Have you ever felt if your PC would run a little faster, then it would be awesome? If the answer is yes, this article is going to give a guidance to fulfill your desire. It is a common question in the tech world that how to overclock CPU? Though the procedure to overclock a CPU is not an easy task, but it is not a hard one too. Follow this overclocking guide till the end. At the end of the guide, I hope you’ll be using the same PC you had before but a little speedy than before!
What is Overclocking?
Overclocking a CPU means manually boost up your CPU which it was not intended to be by default. You might wonder how that can be possible. Overclocking means making your CPU run faster. It means you can change the voltage supply to the processor manually to work faster. The ability to run faster is already there. By default, the manufacturer like Intel and AMD restricts the CPU’s performance to run it at a safe level to ensure the reliability for a longer time. Though you have your own choice to run your CPU a little faster by just changing a few settings, there are risks too.
If you don’t want to buy new components by spending money on your PC but want your PC work a little faster, then there is an option which is fully free of charge! That is overclocking. You can have a little faster computer than before though having the same components as before. Though you can overclock your CPU, you can overclock RAM and GPU too. But in this article, we will discuss overclocking a CPU as well as a little about overclocking RAM.
Do you Need Overclocking Your CPU?
If you have faster CPU than you probably will not feel the lack of speed. But if you run on a slow CPU like a dual-core CPU, then you’ll feel the difference between the overclocked and un-overclocked CPU. The choice is yours. But overclocking your CPU is a little fun, right? If you are a gamer or a graphics designer who generally use power-intensive software like Solid Works, Photoshop, illustrator, then we recommend you to overclock your CPU and RAM.
What You Need to Overclock
You can overclock your RAM, CPU, GPU. But in this article, we are going to give a guidance to overclock your CPU and RAM.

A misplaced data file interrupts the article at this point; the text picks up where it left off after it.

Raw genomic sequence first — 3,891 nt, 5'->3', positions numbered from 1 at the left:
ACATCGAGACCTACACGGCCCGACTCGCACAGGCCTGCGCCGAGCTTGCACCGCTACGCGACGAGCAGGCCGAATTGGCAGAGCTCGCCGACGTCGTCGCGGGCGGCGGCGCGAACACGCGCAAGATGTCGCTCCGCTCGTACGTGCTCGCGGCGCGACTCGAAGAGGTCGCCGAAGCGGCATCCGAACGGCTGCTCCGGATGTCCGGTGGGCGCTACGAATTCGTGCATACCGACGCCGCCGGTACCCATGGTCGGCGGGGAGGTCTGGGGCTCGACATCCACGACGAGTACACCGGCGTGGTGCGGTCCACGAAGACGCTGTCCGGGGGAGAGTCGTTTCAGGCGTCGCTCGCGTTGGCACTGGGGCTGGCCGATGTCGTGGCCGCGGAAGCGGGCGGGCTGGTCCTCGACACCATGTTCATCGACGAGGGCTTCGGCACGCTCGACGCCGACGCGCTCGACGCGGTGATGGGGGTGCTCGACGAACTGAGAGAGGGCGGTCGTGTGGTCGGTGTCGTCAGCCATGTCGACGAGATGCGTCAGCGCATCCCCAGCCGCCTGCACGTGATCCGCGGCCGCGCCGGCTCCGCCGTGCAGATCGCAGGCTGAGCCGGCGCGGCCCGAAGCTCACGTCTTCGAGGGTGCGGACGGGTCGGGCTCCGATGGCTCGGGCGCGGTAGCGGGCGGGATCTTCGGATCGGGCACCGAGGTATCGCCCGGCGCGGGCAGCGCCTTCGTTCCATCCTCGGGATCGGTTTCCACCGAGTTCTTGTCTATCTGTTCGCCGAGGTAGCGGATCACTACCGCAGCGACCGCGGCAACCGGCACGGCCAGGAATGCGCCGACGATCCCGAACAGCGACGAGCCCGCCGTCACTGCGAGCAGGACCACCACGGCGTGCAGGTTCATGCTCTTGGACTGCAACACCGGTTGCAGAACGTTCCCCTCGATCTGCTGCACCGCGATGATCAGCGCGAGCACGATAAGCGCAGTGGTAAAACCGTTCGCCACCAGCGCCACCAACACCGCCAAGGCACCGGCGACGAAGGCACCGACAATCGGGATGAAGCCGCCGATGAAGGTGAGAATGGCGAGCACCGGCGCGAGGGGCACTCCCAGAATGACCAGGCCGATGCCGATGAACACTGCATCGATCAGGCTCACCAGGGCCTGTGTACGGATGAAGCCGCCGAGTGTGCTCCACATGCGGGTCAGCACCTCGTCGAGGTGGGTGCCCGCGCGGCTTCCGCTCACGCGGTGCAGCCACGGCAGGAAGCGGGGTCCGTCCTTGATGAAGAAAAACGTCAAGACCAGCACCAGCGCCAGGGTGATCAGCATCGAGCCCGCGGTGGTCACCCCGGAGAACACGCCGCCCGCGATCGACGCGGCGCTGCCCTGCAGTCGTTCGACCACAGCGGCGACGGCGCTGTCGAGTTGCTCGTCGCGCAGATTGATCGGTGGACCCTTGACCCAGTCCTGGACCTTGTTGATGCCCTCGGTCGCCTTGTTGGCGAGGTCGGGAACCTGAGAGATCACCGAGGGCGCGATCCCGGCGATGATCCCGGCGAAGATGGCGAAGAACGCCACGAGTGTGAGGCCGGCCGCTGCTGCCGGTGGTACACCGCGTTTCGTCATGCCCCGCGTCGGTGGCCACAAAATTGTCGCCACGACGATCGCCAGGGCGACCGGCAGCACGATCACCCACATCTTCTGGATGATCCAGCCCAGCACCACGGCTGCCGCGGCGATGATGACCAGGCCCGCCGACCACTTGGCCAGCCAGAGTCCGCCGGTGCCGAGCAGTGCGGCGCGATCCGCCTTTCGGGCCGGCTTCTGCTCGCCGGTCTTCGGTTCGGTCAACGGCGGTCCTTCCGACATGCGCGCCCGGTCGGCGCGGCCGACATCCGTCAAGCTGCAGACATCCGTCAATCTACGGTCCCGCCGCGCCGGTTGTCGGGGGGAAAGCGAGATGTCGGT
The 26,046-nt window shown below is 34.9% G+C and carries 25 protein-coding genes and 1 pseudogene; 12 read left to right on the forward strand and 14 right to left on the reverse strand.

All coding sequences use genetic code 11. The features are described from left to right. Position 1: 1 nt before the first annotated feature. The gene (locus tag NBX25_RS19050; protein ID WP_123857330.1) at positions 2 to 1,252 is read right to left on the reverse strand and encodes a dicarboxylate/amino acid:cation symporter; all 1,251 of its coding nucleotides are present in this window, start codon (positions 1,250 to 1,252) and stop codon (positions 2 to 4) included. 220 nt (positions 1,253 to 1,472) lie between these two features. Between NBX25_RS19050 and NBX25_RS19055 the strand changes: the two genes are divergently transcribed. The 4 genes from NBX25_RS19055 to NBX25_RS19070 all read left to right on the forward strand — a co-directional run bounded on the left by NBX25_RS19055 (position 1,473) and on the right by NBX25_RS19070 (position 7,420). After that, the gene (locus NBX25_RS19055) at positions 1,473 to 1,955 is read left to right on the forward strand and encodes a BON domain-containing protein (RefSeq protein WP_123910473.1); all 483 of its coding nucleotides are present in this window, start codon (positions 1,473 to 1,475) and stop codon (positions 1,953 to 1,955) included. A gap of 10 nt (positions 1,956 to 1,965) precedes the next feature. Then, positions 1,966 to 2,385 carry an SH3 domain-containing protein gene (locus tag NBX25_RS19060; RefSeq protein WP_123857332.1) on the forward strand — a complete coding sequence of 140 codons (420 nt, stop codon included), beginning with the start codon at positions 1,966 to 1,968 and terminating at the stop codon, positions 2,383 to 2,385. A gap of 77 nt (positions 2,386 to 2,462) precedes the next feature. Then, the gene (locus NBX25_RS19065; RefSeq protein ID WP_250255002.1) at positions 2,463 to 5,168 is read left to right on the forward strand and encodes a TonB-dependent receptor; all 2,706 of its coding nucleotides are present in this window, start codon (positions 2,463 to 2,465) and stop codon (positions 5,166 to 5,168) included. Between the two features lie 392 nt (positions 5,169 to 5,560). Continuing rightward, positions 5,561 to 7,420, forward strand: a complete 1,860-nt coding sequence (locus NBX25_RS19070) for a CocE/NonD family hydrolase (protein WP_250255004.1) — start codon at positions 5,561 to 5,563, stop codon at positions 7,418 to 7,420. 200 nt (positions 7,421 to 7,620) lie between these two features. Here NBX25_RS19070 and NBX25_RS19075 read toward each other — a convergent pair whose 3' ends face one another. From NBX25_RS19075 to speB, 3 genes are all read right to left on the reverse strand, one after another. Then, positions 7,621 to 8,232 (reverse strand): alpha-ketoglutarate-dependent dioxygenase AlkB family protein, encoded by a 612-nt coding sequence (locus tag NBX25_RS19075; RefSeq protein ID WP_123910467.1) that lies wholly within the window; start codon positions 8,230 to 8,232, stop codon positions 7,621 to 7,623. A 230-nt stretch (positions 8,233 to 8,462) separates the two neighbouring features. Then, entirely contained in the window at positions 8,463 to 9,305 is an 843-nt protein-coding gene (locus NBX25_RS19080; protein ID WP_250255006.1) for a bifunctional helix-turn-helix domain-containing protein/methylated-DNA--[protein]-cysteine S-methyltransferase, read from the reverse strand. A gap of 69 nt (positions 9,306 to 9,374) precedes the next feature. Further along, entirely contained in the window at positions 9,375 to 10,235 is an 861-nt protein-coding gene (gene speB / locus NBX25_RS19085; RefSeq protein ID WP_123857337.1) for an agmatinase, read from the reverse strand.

Things To Remember Before Overclocking
Overclocking is not same for all the chipset. For example, suppose you have a Devil Canyon or Ivy Bridge chipset, they have different ways of overclocking the CPU. If you are looking for achieving the highest possible overclocking on your chipset, you can follow a dedicated guide for overclocking your chipset and processor.
A processor can be overclocked only if it is unlocked. For example, suppose you have a non-K Intel Core i7 processor which has a locked clock speed, that means it is preventing you from overlocking it or you may have an unlocked-K version of its Intel Core i7 processor which allows you to overclock the processor.
If you overclock your CPU, you lose the warranty provided by the manufacturer of your CPU. But there are some companies which allow overclocking by not voiding the warranty. Again, if you don’t overclock the CPU perfectly, then there is a chance of damaging the component.
Necessary Tools to Download
In order to test your overclocking results properly, you have to download a few benchmarking and stress test tools. These programs will test the performance of the processor and will check its ability to maintain that performance over time.
- CPU-Z : This simple program will monitor overclocking by which you’ll be able to see quickly your clock speed and voltage in Windows. But it doesn’t do anything in overclocking. But it is so helpful to ensure you that everything is working perfectly.
- Prime95: This is another benchmarking program that is generally used for stress testing. This is designed to run for long periods.
- LinX – This is also a stress testing program. This is lighter than Prime95. So, it is good for testing between each change is done.
Checking Motherboard and Processor
As you already know that all the motherboards and processors are not same. They have different capabilities in terms of overclocking. There are also some differences between AMD and Intel when it comes to overclocking. But the general process is same for all. The biggest thing you have to look for is whether your multiplier is unlocked or not. Suppose the multiplier is locked, the only thing you will be able to do is to adjust the clock speed which doesn’t provide perfect result.
- Check your PC’s documentation. You will find there whether your motherboard support overclocking or not.
- Some CPUs are designed to be overclocked. So, they work better than others. Check your CPU’s capability.
Baseline Stress Test